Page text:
search the archive
search the archive
Vexing Gender in Nineteenth-Century American Women's Writing (critical anthology)
full name / name of organization:
Mary Ellen Iatropoulos
Call for Abstracts:
When existing conditions actively work to suppress women’s expression, how can the female subject assert herself? Performing female selfhood becomes a vexed notion in the context of nineteenth-century American women’s writing, in which women faced “separate spheres” ideology, the cult of domesticity, and other complex and often-contradictory social circumstances necessitating private performance of idealized gender roles as a means towards securing financial survival in the public sphere. A paradox of feminine self-representation emerges; revealing themselves by concealing themselves, even as women work to approximate themselves to idealized, “natural” femininity, part of that performance entails obscuring the labor required to undertake it.
With idealized femininity being both conscious performance and survival strategy, how does the space between depiction of and satire/critique of gender roles manifest in women’s writing from this time? What strategies do women writers employ to problematize idealized femininity and manipulate patriarchal expectations to achieve greater degrees of agency? How, through their literary works, do nineteenth-century American women writers engage the space between performing idealized gender roles and affirming or challenging those roles, to depict the female subject negotiating between real self and role self to navigate the world? This panel seeks essays investigating the relationship between engaging, endorsing, and repudiating restrictive gender roles in nineteenth-century American women’s literature.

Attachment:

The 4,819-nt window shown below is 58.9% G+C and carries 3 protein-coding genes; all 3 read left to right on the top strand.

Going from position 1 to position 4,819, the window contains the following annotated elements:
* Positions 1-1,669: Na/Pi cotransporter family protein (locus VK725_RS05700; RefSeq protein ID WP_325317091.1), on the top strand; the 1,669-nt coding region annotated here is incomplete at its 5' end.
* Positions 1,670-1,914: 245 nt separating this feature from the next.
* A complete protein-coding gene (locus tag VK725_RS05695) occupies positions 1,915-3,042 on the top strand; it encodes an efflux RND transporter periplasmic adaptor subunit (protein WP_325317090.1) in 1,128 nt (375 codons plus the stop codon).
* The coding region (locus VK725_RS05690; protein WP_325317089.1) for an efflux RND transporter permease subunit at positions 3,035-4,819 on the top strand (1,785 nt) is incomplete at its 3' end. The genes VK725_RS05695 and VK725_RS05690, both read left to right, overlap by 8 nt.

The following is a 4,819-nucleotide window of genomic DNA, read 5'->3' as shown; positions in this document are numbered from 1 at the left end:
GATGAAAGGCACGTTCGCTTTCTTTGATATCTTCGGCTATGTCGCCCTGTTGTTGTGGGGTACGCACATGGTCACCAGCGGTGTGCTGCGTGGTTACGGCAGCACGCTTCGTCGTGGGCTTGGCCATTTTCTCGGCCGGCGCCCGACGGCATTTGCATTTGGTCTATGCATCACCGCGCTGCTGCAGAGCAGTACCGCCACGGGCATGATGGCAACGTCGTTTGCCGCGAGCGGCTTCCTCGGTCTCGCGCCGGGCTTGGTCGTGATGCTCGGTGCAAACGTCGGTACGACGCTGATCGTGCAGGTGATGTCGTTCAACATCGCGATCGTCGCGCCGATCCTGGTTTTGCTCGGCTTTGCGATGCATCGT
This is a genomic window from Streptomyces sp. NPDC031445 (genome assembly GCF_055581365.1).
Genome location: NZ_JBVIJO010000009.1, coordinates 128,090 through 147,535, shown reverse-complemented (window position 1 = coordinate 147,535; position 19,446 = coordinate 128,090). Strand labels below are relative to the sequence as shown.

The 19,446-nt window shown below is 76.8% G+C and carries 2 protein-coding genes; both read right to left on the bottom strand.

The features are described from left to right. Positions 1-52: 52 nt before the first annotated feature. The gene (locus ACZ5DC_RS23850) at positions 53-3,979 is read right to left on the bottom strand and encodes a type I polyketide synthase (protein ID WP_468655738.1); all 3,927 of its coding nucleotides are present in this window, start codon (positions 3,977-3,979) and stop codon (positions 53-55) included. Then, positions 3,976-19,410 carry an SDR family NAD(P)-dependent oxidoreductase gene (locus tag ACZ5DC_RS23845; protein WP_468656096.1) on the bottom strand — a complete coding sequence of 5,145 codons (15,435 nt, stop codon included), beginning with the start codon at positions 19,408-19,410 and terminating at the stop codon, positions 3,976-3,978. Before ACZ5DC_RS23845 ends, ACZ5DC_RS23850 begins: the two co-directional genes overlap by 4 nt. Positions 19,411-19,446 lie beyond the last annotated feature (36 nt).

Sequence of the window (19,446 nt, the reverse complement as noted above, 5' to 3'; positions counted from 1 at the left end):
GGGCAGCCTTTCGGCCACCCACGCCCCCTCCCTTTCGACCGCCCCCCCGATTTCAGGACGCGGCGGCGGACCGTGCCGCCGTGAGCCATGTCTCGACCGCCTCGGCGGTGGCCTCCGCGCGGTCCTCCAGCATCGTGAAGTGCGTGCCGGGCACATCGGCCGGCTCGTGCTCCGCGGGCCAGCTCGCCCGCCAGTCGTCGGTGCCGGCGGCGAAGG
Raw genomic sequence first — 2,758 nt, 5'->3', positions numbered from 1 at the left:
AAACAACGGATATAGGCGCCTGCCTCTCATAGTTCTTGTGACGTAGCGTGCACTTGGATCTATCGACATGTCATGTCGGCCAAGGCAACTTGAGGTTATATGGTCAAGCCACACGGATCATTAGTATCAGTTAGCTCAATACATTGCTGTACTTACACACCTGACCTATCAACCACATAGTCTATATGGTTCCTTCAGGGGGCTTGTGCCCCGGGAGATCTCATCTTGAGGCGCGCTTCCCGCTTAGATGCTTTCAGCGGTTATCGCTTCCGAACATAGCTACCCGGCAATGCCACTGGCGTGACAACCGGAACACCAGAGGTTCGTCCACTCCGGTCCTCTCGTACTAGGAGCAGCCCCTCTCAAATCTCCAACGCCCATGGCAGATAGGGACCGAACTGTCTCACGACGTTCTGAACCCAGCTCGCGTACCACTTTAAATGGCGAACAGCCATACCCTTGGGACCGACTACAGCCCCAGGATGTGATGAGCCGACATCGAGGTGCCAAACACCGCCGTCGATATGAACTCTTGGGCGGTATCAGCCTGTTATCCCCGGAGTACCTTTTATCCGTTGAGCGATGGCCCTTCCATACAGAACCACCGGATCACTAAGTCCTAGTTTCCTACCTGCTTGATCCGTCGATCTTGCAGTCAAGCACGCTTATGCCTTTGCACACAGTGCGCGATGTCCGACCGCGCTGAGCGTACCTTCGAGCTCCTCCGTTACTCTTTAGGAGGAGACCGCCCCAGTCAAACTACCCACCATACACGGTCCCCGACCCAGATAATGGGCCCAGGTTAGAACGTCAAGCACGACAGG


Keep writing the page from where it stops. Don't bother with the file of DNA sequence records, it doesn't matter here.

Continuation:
Topics for investigating the relationship between engaging, endorsing, and repudiating restrictive gender roles in nineteenth-century American women’s literature may include: the cult of domesticity, the Poetess figure, antebellum aesthetics, slave narratives, literary sentimentality, variations of the “angel at the hearth,” etc.
Essays focusing on works by specific writers are welcome, as are comparative essays investigating thematic connections throughout a selection of works. Applicants to the NeMLA 2014 panel of the same title are especially encouraged to apply.
Please send 500 word abstracts to Mary Ellen Iatropoulos at firstname.lastname@example.org by noon on Thursday, May 15th, 2014. If accepted, chapter drafts will be due 9/1/2014, with final drafts due in February of 2015.
Abstract Deadline: 5/15/14
Please include with your abstract:
Name and Affiliation
CFP Website: https://sites.google.com/site/vexinggendercfp/